The day in question being over in about an hour, I feel I can own up to it. I do this in part to counteract any suspicion that I am a weirdly cheery person. I am not. In fact, I have been in a place of despair for a few days, probably because it has been raining a lot and that gets old.
- The day’s awfulness has a sneaky beginning — with numb fingers and toes — it is so cold in our house that I lose all feeling in those extremities. I actually run hot water over them to see if I can restore them to their normal state. When that doesn’t work, I make tea, because tea solves pretty much everything. (And I am not even British.)
- Then I spill the tea, all over a stack of books. I look at the books and think (I swear to God), when I die, my children will look at these books and think, “What a mess. These books have stains on the pages. Let’s throw them out. WHO CARES IF THEY WERE MOM’S FAVORITE BOOKS?'”
- Did I mention that I cried when I thought of my children throwing away all my books, after my death?
- I mop up both tea and tears and go to work. Many hateful signs in the hands of protesters in front of the building where I work in San Francisco and where the California Supreme Court will, tomorrow, be holding oral argument on the question of whether it is at all constitutionally permissible for the voters of this state to say that gay people cannot get married. Bad feeling in throat and in stomach. How can people exist who insist that the only way to “save the children” is to keep my friends from marrying each other? Far better that the children should be saved by specifying in my will that they MAY NOT THROW AWAY MY FAVORITE BOOKS AFTER I DIE.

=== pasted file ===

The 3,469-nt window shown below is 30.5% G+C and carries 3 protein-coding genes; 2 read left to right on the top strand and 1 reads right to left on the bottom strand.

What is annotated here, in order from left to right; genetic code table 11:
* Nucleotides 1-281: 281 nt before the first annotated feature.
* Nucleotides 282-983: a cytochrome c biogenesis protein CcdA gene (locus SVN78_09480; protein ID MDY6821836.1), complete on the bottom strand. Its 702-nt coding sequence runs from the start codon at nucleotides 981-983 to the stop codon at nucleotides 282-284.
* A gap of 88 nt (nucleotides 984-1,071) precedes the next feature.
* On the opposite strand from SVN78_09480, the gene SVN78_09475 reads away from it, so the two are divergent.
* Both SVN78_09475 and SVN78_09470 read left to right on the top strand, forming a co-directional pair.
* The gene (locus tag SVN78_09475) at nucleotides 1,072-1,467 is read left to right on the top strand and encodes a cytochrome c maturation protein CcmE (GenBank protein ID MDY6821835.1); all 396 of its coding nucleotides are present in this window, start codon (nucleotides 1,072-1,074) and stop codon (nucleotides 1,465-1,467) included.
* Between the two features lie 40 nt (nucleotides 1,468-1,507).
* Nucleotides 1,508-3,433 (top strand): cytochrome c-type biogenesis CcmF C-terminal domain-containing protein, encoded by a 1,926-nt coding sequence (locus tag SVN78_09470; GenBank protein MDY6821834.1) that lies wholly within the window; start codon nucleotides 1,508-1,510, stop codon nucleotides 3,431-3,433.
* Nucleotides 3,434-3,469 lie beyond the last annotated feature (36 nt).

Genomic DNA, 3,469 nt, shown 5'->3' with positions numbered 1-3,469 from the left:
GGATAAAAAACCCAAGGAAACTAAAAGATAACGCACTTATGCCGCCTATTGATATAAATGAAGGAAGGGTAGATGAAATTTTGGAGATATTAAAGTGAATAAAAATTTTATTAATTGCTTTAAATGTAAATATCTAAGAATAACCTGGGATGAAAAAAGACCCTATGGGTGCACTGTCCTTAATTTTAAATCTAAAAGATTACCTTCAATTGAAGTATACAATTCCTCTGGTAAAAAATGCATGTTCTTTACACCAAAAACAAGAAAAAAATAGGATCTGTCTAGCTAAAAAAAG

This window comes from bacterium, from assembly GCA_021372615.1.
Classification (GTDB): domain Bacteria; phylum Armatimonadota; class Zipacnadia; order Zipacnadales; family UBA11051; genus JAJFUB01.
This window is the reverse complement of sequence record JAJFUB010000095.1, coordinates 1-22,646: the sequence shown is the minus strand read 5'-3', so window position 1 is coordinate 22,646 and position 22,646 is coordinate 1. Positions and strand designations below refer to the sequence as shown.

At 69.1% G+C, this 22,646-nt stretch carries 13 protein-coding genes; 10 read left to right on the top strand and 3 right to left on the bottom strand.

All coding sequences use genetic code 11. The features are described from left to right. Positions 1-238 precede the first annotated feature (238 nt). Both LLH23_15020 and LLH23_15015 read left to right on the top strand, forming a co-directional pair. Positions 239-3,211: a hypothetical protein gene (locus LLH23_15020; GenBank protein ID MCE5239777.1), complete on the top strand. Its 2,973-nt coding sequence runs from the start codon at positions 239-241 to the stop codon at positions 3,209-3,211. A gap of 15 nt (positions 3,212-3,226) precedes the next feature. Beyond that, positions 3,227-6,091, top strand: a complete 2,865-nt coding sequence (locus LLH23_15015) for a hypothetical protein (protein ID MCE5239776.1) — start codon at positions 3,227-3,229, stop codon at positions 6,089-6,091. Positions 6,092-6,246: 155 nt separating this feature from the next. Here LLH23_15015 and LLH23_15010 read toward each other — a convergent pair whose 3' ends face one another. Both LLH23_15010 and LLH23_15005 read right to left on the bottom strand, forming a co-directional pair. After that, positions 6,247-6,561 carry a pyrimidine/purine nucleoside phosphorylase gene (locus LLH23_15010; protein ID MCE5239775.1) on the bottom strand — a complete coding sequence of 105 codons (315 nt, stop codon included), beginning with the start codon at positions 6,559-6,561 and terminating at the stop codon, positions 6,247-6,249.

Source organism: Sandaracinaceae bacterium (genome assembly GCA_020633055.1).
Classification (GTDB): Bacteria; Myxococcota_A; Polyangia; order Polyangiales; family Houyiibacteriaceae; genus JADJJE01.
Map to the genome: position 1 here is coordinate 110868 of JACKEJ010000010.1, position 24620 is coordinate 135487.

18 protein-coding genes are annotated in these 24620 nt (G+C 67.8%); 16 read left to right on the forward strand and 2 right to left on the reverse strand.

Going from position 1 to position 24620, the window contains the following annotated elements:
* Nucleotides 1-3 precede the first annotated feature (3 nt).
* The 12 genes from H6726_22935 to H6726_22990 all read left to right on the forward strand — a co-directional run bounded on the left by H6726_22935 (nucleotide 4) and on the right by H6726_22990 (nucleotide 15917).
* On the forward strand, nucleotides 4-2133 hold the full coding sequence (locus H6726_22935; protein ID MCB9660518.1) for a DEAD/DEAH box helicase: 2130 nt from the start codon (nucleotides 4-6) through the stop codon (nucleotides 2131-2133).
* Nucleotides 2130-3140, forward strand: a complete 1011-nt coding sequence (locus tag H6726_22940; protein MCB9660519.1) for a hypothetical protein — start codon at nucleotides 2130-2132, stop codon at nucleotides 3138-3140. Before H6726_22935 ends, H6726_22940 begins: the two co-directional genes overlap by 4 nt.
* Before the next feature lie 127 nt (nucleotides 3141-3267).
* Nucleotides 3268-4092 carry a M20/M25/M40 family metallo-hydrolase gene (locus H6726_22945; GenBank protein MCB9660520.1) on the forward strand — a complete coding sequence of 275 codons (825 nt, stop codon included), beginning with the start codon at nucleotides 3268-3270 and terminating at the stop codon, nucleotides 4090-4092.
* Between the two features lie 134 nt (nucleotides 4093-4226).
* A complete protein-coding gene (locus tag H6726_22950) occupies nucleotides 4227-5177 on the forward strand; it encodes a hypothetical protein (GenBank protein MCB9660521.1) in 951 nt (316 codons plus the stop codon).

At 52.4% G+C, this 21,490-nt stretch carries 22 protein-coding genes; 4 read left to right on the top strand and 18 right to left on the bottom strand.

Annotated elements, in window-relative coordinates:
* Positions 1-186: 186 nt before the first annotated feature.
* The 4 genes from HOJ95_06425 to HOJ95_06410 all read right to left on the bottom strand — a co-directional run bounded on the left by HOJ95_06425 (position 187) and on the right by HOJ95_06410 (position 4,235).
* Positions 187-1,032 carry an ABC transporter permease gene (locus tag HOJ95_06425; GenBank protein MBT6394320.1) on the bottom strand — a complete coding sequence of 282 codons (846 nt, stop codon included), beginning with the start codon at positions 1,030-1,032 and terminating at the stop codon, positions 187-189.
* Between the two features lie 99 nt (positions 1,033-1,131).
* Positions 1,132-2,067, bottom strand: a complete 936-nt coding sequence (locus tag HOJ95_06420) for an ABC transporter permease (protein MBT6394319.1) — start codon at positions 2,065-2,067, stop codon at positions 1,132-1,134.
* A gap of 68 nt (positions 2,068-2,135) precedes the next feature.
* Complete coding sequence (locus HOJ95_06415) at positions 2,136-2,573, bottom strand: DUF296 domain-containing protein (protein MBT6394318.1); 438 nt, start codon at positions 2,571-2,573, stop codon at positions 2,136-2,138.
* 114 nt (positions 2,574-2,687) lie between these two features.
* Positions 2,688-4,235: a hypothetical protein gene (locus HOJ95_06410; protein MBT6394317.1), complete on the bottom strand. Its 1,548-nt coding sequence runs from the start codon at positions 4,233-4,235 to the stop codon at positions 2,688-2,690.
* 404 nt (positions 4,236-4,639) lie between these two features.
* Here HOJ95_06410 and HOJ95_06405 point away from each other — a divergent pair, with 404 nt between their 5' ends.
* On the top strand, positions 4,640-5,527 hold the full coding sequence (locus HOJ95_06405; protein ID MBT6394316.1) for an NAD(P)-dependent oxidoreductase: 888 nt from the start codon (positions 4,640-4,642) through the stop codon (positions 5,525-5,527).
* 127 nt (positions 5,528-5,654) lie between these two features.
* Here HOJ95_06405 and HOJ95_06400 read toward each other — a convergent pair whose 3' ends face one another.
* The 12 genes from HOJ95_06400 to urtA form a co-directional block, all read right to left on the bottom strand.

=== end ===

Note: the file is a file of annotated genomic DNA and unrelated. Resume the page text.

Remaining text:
- It is time for the Stegner people to call the lucky few who will be paid a $27,000 stipend next year for simply sitting in a seminar room once a week and talking about their fiction. I see, on a website, that these phone calls have already happened. Did anyone call me? In fact, no. I am embarrassed to discover how much I mind this.
- I buck up, make a list in which I yell at myself to be a better writer and better person and, while I’m at it, to stop eating bad food. And then I go outside to go home, semi-bucked up.
- All for naught. More insane people have gathered. They are wearing white t-shirts over their outdoor clothing and holding creepy, mean signs. I see a gay friend outside the building on his way home from work. I hug him. And then I walk by a rental panel truck that has a picture of an innocent child on it who must be saved from my friend. The child looks suspiciously like those pictures of embryos they wave around in front of abortion clinics, only aged a little to look like she’s exited the womb, totally shocked to find herself in the Sodom and Gomorrah that is San Francisco in 2009.
- I can’t find my ticket to get out of the parking garage and I believe I burst into tears. Okay, I did.